Apple trees are well known for their outstanding resilience - these trees grow well in temperate regions but can also yield fruit at lower temperatures. These hardy trees can withstand most of the tough climate conditions including sharp winds and extremely cold temperatures.
All varieties of apple trees require a certain number of cold hours during Winter (at a temperature ranging between 0 - 7° C). Depending upon the cultivar and variety, the said number of cold hours may lie anywhere between 500 - 1000 hours, after which an apple tree is all set to bloom with delicate flowers and luscious fruit during Spring.
When Can I Expect Fruit from an Apple Tree?
An average apple tree begins fruiting by the 7th to 10th year of its age (earlier in the case of dwarf trees). However, once it starts fruiting, an apple tree continues fruiting for up to 50 years. A good crop of home-grown apple trees yields anywhere between 80 – 160 apples per season.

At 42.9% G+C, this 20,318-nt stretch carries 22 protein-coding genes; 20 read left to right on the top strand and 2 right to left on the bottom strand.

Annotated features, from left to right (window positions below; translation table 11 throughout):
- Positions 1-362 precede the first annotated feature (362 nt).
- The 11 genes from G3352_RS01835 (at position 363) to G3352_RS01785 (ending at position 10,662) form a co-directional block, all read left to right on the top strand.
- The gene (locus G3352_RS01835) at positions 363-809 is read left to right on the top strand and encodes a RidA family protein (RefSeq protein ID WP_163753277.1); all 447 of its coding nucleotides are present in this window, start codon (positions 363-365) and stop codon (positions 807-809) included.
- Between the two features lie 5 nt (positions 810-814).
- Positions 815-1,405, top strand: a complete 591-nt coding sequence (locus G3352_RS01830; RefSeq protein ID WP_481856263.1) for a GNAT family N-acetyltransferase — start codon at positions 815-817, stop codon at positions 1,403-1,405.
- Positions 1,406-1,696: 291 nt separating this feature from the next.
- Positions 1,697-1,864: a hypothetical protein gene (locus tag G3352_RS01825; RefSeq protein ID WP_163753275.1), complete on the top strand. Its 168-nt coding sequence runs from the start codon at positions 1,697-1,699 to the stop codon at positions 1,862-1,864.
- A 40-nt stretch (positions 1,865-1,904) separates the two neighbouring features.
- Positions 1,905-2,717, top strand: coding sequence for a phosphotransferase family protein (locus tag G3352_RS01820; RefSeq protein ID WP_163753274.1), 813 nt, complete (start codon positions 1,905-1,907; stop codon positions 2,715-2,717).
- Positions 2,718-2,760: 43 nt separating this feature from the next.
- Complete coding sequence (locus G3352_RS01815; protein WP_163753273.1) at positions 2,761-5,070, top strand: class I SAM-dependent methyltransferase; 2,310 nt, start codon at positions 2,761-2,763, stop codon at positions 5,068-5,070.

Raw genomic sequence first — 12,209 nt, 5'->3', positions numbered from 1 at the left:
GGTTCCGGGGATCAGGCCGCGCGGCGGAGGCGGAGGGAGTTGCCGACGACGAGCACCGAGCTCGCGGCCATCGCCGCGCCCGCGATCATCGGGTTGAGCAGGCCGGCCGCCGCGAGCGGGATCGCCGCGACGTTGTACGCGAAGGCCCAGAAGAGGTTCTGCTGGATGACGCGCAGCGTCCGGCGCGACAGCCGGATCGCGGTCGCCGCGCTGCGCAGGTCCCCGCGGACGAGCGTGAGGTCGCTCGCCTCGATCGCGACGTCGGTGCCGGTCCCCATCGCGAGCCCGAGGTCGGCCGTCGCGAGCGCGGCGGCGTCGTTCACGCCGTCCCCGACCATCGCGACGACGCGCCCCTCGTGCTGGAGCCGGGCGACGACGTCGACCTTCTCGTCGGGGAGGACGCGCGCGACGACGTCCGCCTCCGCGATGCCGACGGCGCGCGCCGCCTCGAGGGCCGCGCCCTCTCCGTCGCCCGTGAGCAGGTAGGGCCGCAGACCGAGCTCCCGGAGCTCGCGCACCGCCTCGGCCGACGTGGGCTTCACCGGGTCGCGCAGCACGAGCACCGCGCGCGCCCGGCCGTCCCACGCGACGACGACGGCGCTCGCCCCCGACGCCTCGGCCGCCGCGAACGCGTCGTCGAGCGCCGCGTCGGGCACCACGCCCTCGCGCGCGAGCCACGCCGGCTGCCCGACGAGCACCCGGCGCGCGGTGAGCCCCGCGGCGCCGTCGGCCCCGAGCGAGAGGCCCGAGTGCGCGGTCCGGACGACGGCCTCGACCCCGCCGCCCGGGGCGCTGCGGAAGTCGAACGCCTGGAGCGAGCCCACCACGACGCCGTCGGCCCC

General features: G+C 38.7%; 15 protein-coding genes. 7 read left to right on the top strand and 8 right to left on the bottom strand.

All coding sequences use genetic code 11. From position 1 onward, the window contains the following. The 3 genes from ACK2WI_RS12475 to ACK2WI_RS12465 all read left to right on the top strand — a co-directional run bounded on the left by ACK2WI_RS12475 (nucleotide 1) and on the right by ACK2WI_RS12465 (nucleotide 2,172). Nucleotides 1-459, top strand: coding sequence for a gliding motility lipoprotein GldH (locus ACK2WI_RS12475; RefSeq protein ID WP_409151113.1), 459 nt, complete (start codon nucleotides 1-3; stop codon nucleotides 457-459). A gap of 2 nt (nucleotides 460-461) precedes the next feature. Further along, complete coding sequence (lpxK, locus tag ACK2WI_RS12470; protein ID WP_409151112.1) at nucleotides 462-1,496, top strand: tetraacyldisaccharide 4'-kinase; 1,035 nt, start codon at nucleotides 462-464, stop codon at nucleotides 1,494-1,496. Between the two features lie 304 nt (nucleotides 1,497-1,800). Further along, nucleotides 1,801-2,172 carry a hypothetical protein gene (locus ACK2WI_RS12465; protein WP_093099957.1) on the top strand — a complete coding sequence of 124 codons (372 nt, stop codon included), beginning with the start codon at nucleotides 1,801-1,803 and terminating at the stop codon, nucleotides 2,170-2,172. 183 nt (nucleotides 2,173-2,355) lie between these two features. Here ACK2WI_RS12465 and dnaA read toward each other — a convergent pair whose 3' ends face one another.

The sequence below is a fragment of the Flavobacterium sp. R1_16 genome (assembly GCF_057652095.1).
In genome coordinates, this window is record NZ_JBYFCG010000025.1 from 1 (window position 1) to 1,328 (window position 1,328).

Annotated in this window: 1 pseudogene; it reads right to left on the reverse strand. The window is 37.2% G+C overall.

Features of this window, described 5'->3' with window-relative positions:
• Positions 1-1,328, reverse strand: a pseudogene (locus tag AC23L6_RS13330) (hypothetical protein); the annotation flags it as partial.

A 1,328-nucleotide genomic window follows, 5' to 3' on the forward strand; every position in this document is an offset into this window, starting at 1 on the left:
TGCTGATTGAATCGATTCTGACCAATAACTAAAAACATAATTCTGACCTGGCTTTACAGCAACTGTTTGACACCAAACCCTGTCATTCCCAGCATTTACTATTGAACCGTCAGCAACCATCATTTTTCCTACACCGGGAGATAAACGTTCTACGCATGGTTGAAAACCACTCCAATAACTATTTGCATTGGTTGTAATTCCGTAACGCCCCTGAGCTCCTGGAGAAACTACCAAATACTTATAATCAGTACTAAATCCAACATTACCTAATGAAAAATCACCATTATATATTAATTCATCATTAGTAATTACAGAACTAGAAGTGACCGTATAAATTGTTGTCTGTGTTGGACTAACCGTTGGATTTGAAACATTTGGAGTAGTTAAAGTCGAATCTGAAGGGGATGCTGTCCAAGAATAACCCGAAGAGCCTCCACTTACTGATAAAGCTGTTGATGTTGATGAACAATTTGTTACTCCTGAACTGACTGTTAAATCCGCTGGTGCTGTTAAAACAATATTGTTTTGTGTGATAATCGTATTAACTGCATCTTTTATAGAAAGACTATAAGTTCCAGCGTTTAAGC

Furthermore, commercially cultivated mature apple trees with efficient pollination, fertilization, protection, and irrigation, are expected to yield up to 800 apples per year!
Apple Tree Cross-Pollination
Most apple trees are devoid of self-pollination, and even those, which are self-sterile would need a fellow tree to cross-pollinate before they begin producing fruits. That being said, if you can't spot an apple tree within a radius of 50 to 80 feet from your yard, you need to plant at least two or more varieties of apple trees in your yard for them to cross-pollinate and bear fruit. Having multiple varieties of apple trees planted can significantly enhance the fruit crop your apple tree yields.
How Long Does an Apple Tree Live?